June 21, 2012

By Benjamin  F. Chavis Jr.

NNPA Columnist

 

Africa is known for its beauty, majesty and vast mineral and lucrative natural resources of gold, diamonds, oil, copper, cobalt, uranium, platinum, and titanium. But Africa is also known as the continent that has been the target of centuries of inhuman oppression, brutal colonization and exploitation.

Yet today, the greatest natural resources in Africa are the people of the continent.  African people are resilient, gifted, creative, intelligent and very productive. Africa is on the rise once again with strong regional and global emerging economies.

Too much of the establishment media, however, appears to have a counterproductive fixation, only focusing on the devastating hardships of generations cosigned to abject poverty, on the historical neocolonial leadership contradictions or on the misguided perception that Africans are just somehow incapable of their own sustainable economic development and social progress without the caring benevolence of the “developed world.”

The truth is that the wealthy developed nations of the world should care about Africa and be more supportive of sustainable development in the very continent that has contributed so much to how the global economy and international wealth have evolved during the past 200 years.

This is the reason that I take every opportunity to lift up a positive true story of innovative courage, persistent ingenuity and real socioeconomic transformation in Africa. The Democratic Republic of the Congo (DRC) is located in the heart of central Africa.

Novella Coursaris, a native of the DRC, is an internationally respected supermodel, admired business leader, social visionary and philanthropist.  But the most stunning attribute of this remarkably beautiful woman is her proven commitment, devotion and passion to help young girls, women and families through the Georges Malaika Foundation (GMF) that Noella Couraris founded in the DRC in 2005. 

The mission of the GMF as a nonprofit organization is dedicated to unlocking the potential of young African girls in the DRC through education.

On a recent trip to the Congo on behalf of Russell Simmons and the Diamond Empowerment Fund (DEF), I had the good fortune to witness firsthand Noella’s tender care yet firm compassion and commitment to help improve the quality of life of the people in the Congo, especially for hundreds of young African girls at the GMF School for Girls in Lubumbashi,  the capital city of the Katanga Province. It is the leading mining and economic development province in the DRC.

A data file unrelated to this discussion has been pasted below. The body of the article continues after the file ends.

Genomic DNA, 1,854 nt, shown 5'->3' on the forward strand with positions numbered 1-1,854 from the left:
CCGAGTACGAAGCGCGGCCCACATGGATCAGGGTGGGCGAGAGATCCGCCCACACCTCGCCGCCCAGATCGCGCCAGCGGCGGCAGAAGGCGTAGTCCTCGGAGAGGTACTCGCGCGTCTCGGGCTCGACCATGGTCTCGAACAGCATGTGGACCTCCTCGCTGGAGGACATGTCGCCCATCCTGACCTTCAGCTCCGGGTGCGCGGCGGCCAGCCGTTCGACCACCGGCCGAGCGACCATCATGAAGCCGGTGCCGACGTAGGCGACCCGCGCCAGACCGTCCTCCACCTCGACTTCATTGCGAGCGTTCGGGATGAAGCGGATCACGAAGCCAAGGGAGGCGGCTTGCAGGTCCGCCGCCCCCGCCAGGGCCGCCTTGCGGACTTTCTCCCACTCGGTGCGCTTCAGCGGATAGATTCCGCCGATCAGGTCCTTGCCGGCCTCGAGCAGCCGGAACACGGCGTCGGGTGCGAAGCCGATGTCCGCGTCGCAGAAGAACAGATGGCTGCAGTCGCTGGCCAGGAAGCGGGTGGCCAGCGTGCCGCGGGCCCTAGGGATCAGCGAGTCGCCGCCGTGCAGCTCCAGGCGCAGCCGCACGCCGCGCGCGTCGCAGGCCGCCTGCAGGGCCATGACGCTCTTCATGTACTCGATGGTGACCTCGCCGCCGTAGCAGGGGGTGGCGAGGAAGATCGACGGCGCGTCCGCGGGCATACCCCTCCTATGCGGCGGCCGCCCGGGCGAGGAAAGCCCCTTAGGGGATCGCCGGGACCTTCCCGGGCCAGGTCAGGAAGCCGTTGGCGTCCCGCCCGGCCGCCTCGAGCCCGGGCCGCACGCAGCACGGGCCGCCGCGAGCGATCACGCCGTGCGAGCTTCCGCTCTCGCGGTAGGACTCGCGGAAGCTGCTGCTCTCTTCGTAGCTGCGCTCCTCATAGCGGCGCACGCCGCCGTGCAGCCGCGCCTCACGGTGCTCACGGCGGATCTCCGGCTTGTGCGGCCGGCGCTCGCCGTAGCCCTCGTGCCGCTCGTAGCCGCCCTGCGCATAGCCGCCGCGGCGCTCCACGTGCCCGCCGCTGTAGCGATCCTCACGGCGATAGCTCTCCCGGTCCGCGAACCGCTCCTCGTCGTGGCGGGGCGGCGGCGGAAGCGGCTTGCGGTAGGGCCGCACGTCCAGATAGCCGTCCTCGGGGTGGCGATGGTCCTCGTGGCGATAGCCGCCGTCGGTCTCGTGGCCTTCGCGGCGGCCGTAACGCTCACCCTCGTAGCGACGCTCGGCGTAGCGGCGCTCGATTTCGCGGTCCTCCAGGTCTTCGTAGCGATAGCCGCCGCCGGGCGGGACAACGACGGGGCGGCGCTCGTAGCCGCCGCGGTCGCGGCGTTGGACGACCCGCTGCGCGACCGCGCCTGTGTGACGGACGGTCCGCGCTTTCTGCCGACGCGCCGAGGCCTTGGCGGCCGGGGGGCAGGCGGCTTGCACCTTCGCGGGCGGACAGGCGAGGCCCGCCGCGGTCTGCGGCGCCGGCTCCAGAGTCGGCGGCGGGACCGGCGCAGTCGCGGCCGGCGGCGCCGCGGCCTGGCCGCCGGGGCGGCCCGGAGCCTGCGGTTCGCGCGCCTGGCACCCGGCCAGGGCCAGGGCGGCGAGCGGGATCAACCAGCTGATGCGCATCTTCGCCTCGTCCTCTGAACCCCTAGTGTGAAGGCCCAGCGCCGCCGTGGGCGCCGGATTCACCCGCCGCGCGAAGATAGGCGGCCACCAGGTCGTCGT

As we traveled by car on the outskirts of this city that has a young population in the city of more than 2 million, we came upon an astonishing sight.

About a mile down an unpaved dirt clay road off of the main highway, I was surprised to see a  new modern brick building complex of multiple classrooms and other units that houses the School for Girls. Architects from Columbia University in New York City had helped to design the sustainable building development that utilizes local building materials and elements. 

But what was more astonishing was to observe the male and female staff of the GMF operating a small machine that was being used to actually make the bricks on site for the skillful construction of the complex of brick buildings.

Then standing there outside their air-conditioned classrooms were more than 100 little girls in their blue school uniforms standing in the hot Congo sun singing joyously, “This little light of mine….I’m going to let it shine …”  They were pre-school, first- and second-grade girls with some of the brightest smiles that I have ever seen.

While French is the spoken language in the DRC, these young students were singing in perfect English to welcome back to the school the woman that they all admired and loved — “Madame Noella.”

The DRC has a bright future, and the prospects for economic success are encouraging. What Noella continues to do is the show that a committed person can make a real difference in improving the quality of life of others in Africa and throughout the world.

Brick by brick, donation by donation, child by child, let’s support the GMF.  Let’s help raise up a generation of innovators, educators, and entrepreneurs to help lead Africa forward.  Transformation happens when people care and take action to change and to empower. Noella is a living role “model,” and we all should work harder to uplift all of God’s children everywhere.

Benjamin F. Chavis Jr. is president of the Hip-Hop Summit Action Network and Education Online Services Corporation. He also serves as senior adviser for the Diamond Empowerment Fund and National Director of Occupy the Dream and can be reached at This email address is being protected from spambots. You need JavaScript enabled to view it. .

Category: Opinion

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